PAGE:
Austin’s rental market leveling off

Apartment supply and demand down slightly from 2022 peak

(Photo Illustration by The Real Deal with Getty)
(Photo Illustration by The Real Deal with Getty)

Apartment dwellers in Austin could catch a break after facing a brutal rental market the past few years. 

As job growth has slowed and apartments have sprouted up at a rapid pace, supply is beginning to exceed demand, swinging the advantage to renters and away from landlords, the Austin American-Statesman reported

Rates are still high relative to pre-pandemic numbers, but rent prices peaked around summer 2022, according to Charles Heimsath of Capitol Market Research. 

Average rent across Central Texas was $1,683 in December, Heimsath’s latest report found. That’s up from $1,525 one year prior but down from $1,702 in June 2022, the outlet said. 

Heimsath believes average rent will drop an additional 5 percent by the end of the year.

“For the first time in many years, landlords will be willing to work with their existing tenants as lease renewals come up.” he told the outlet.

It’s possible that rental rates will shoot back up as supply shortage issues ensue in the fast-growing city. But analysts believe the market is leveling out.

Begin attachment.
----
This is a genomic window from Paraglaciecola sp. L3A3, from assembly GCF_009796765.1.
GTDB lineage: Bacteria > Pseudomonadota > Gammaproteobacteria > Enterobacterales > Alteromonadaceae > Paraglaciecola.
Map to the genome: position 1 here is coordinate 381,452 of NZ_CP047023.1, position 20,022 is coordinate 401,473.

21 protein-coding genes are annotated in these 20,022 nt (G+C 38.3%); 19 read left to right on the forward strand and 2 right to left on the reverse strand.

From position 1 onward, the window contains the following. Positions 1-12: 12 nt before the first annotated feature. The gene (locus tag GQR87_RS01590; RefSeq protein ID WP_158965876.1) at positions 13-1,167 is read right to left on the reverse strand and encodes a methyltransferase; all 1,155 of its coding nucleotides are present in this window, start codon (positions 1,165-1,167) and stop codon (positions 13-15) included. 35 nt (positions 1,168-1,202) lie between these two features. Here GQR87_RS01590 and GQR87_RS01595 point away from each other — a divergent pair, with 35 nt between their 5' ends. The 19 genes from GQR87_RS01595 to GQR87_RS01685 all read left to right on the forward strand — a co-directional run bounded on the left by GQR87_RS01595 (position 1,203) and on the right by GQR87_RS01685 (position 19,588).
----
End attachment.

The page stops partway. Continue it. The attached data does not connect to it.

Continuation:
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“The rental housing market is certainly looking at 2023 as a year of returning closer to ‘normal’ and stabilizing to closer to long-term trends,” Austin Apartment Association’s Emily Blair told the outlet. “Additionally, great news for renters is the number of new housing options coming into the market.”

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In a race to keep up with the massive influx of new residents, developers in Austin have been building at a faster rate than any other metro over the past six years, and 2022 hit a record with over 1,600 added units, the outlet reported.

Overall leasing activity has likewise cooled. Last year, 11,700 units were leased on a net basis, which takes into account move-ins and move-outs. That’s a 43 percent drop from 20,492 net leases in 2021.

“Slower job growth is the main reason for the drop off in absorption in the second half of the year,” Heimsath said. “Job growth is continuing, but at a slower pace due primarily to layoffs in the tech sector.”

—Quinn Donoghue